As we have
seen number can be defined in two ways (which dynamically interact in
mathematical experience).

Now to see
this clearly, numbers must be defined with respect to base and dimensional
numbers (which properly in a dynamic manner, are quantitative and qualitative
with respect to each other).

So again to
take the simplest (non-trivial) case of the number 2, this can be defined in
two distinct ways.

In the
conventional quantitative approach - related to (pure) addition

2 = 1 + 1

i.e.
expressed more fully

2

^{1 }= 1^{1 }+ 1^{1}^{ }

So the
essence of this quantitative relationship is that default dimension to which
the (base) number quantity (2) is expressed remains fixed as 1.

And as I
have repeatedly stated, Conventional Mathematics, geared exclusively to the
quantitative interpretation of relationships is precisely defined, from a
qualitative perspective, in terms of its linear (i.e. 1-dimensional) mode of
interpretation.

So in
Conventional Mathematics with respect to multiplication a merely reduced (i.e.
quantitative) interpretation is possible.

So in this
context if we multiply 2 by 2 i.e. 2

^{2}, the answer will be given as 4 i.e. 4^{1}.
Thus the
answer in reduced quantitative terms is expressed with respect to the default
dimensional value of 1 (which again illustrates well the 1-dimensional nature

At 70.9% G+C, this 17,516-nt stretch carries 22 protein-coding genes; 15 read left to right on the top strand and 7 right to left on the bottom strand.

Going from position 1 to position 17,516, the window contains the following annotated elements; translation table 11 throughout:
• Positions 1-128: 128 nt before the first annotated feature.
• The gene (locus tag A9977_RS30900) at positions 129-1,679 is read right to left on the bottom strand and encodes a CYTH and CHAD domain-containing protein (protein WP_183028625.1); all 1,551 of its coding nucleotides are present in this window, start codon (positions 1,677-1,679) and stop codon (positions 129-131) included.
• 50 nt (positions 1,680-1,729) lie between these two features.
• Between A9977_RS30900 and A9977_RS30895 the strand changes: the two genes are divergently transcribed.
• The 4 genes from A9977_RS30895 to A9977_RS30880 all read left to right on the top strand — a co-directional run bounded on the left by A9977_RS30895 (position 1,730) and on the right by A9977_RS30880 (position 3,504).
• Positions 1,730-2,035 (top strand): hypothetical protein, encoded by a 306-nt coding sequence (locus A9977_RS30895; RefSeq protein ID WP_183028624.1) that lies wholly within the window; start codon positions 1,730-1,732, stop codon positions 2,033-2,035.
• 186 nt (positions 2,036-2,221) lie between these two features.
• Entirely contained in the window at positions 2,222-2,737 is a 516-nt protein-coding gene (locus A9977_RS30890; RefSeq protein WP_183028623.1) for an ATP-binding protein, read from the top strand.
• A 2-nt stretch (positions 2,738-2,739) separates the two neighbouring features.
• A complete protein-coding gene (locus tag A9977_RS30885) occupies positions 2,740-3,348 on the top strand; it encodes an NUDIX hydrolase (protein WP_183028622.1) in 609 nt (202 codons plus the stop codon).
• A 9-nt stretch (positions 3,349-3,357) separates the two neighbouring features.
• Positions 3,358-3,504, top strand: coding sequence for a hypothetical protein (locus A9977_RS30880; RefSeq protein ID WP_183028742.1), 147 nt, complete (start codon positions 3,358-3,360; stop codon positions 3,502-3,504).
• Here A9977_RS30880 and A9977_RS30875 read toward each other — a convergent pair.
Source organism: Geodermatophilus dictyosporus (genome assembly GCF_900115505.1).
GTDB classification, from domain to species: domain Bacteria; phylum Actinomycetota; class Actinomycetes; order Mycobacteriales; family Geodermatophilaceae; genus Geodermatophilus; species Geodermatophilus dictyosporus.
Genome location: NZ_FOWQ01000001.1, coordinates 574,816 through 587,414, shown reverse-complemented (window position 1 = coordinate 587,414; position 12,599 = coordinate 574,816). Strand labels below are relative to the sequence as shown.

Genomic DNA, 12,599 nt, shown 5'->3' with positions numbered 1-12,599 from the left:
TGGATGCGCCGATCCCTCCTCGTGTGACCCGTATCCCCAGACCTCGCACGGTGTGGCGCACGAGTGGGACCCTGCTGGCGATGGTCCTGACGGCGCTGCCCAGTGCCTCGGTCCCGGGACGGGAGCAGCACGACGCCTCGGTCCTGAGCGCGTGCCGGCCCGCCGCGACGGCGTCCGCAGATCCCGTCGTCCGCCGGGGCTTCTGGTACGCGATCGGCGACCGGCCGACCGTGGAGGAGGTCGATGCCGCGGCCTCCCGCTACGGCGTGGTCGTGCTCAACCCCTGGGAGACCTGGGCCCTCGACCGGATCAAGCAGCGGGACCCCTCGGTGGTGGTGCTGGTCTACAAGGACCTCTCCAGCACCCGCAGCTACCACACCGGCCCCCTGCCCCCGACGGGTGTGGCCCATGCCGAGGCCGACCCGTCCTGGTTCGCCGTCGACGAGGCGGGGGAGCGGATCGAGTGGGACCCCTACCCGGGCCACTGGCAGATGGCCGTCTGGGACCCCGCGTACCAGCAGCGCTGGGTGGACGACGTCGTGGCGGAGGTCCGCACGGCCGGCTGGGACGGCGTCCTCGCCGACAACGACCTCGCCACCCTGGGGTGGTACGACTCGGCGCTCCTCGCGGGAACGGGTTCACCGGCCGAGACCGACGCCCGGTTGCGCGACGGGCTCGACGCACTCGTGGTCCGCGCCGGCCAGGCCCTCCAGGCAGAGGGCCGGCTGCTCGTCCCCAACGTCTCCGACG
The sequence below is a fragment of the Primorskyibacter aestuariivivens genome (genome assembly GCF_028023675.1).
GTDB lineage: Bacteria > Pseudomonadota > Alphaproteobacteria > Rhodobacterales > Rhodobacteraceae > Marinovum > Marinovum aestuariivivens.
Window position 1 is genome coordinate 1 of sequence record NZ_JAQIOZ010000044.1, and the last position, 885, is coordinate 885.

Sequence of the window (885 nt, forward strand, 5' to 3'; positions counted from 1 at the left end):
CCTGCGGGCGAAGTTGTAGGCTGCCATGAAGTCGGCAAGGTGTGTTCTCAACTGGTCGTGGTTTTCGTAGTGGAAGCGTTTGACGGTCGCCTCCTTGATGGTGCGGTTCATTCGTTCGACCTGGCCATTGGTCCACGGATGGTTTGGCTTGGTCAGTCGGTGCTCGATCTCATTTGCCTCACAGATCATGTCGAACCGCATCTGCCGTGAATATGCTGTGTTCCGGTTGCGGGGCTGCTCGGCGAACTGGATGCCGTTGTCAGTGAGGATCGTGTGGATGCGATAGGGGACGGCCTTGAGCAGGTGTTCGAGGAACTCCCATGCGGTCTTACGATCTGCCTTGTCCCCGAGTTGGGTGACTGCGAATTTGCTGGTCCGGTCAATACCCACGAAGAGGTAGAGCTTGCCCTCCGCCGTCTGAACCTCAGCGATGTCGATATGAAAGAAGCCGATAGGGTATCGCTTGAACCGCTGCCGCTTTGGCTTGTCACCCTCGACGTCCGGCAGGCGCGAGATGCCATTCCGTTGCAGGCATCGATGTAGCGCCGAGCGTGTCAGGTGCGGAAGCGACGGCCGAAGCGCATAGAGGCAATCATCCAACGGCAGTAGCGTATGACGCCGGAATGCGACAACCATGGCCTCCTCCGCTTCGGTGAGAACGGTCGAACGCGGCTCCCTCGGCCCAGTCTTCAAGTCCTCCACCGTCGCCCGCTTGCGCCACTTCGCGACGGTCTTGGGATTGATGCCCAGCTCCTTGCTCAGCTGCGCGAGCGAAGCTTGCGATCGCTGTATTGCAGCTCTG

of mathematical interpretation).

However if
we think about it for a moment, clearly a dimensional transformation (of a
qualitative nature) is likewise involved.

Thus in
simple geometrical terms, 2 * 2 would be represented by a square (with side 2
units).

Therefore
the area of this square is properly expressed in square (i.e. 2-dimensional
units).

Thus a
dimensional change of a qualitative nature is clearly involved through this
simple multiplication process.

However in
conventional mathematical terms the qualitative nature of this transformation
is simply edited completely out of the process with the result expressed
thereby in a reduced i.e. merely quantitative manner.

And such
reductionism universally characterises the nature of multiplication from a
conventional mathematical perspective.

It is
hardly surprising therefore that mathematicians eventually realise that there
is something fundamentally missing from their appreciation of the relationship
as between addition and multiplication (as multiplication is inherently
interpreted in a reduced merely quantitative manner).

This issue
struck me so strongly at the age of 9 or 10, that I already realised then that
there was - literally - a fundamental dimension with respect to
conventional mathematical understanding that effectively was overlooked. In other words in the mere
quantitative interpretation of number, its qualitative dimensional aspect is
simply ignored.

So the
conventional quantitative approach to number - where number is defined in a
cardinal manner - I refer to as the Type 1 aspect of the number system.

So again in
Type 1 terms,

2

^{1 }= 1^{1 }+ 1^{1}
However in
the corresponding Type 2 aspect, the number 2 is expressed in terms of a (pure)
multiplication process.

So in Type
2 terms,

2 = 1 * 1

In other
words,

1

^{2 }= 1^{1 }* 1^{1}
Now 2
in our definition of number has been inverted, with 2 representing the dimensional